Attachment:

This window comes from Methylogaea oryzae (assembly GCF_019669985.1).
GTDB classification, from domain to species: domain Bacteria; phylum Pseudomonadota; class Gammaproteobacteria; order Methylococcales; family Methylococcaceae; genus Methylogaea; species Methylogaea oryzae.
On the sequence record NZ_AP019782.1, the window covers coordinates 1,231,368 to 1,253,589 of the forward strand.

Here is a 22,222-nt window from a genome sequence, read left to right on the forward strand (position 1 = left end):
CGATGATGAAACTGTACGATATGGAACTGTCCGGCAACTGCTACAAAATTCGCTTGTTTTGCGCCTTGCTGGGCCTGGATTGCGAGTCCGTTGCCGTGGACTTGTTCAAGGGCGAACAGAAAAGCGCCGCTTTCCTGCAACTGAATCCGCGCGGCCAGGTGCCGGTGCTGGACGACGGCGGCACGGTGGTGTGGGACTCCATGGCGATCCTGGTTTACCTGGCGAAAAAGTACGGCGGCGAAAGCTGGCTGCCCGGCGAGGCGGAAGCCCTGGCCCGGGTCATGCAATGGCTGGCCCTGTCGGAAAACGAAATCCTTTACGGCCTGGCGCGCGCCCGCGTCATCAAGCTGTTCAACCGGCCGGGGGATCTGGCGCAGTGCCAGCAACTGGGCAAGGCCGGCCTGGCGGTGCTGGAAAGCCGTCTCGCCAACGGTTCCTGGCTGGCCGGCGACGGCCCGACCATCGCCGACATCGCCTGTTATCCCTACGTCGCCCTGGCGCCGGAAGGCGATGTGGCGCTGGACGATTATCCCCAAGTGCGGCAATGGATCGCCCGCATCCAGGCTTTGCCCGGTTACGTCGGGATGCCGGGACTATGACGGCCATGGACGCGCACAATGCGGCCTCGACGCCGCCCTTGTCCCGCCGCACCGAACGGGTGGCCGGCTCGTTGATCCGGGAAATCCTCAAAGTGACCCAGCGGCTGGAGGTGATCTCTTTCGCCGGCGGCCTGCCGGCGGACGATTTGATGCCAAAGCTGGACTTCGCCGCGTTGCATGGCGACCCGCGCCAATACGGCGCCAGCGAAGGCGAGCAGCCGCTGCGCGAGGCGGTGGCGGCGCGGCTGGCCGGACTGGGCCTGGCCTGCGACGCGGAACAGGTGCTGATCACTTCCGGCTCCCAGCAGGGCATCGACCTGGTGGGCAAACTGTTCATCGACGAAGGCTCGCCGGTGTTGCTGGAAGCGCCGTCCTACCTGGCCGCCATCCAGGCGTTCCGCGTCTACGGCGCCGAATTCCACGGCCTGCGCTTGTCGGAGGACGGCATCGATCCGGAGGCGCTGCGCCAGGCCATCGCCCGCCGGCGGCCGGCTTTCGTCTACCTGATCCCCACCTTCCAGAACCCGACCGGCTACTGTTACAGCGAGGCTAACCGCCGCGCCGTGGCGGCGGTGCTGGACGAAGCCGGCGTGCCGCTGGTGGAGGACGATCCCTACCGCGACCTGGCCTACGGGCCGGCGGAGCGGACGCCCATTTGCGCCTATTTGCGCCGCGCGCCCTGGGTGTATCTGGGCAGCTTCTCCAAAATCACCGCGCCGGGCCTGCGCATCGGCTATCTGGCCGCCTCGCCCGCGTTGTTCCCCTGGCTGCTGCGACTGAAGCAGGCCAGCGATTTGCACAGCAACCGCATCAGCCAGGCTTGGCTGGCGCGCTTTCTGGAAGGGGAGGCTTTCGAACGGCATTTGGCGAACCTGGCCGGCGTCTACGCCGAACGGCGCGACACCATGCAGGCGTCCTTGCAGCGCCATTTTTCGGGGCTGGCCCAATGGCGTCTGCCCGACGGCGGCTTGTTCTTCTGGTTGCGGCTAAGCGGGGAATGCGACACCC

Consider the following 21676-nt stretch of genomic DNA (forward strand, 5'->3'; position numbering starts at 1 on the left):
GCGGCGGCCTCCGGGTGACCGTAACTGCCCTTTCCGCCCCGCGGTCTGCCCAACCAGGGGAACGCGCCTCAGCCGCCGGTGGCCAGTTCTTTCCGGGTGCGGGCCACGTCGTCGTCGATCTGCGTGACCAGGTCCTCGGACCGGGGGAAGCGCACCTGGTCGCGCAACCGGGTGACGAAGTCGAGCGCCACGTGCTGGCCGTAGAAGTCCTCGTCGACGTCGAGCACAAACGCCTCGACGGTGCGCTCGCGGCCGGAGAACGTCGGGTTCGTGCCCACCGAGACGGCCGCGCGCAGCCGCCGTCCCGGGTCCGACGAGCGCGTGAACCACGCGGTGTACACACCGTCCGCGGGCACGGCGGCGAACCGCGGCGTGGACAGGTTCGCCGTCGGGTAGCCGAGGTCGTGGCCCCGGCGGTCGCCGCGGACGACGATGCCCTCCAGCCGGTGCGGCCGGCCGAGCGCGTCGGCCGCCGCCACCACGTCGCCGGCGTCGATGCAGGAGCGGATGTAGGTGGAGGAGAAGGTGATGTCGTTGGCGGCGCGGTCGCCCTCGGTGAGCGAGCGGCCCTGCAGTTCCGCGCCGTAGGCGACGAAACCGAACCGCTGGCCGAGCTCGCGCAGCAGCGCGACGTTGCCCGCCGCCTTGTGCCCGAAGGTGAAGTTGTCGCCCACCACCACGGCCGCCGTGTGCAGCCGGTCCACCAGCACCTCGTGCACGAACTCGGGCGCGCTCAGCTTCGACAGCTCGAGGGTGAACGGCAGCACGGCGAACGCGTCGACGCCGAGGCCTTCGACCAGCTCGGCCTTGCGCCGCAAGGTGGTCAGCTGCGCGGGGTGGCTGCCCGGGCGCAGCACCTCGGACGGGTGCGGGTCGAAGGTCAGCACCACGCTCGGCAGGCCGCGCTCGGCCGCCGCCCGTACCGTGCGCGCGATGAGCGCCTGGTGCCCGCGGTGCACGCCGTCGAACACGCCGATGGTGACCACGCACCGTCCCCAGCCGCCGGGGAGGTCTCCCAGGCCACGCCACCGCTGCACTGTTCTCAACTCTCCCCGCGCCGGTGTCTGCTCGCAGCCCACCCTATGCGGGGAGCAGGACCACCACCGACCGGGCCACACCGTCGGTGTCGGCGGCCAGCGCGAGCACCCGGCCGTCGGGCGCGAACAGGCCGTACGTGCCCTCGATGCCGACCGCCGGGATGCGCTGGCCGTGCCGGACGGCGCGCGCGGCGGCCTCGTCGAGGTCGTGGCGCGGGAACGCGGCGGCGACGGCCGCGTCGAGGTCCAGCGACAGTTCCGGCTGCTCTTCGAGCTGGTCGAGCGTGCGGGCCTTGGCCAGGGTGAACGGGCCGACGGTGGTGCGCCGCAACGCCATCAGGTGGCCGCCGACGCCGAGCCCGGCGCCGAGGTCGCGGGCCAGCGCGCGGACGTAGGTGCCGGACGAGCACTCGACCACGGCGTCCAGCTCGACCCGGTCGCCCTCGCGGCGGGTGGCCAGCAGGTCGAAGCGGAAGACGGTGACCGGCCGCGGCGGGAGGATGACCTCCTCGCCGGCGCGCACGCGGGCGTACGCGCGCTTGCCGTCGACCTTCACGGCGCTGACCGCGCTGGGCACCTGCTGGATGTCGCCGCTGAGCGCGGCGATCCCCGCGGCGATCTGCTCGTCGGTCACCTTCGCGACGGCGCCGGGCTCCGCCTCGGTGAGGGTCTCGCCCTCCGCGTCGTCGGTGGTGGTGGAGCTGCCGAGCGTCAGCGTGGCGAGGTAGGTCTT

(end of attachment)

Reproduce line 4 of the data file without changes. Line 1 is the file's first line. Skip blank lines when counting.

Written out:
Here is a 22,222-nt window from a genome sequence, read left to right on the forward strand (position 1 = left end):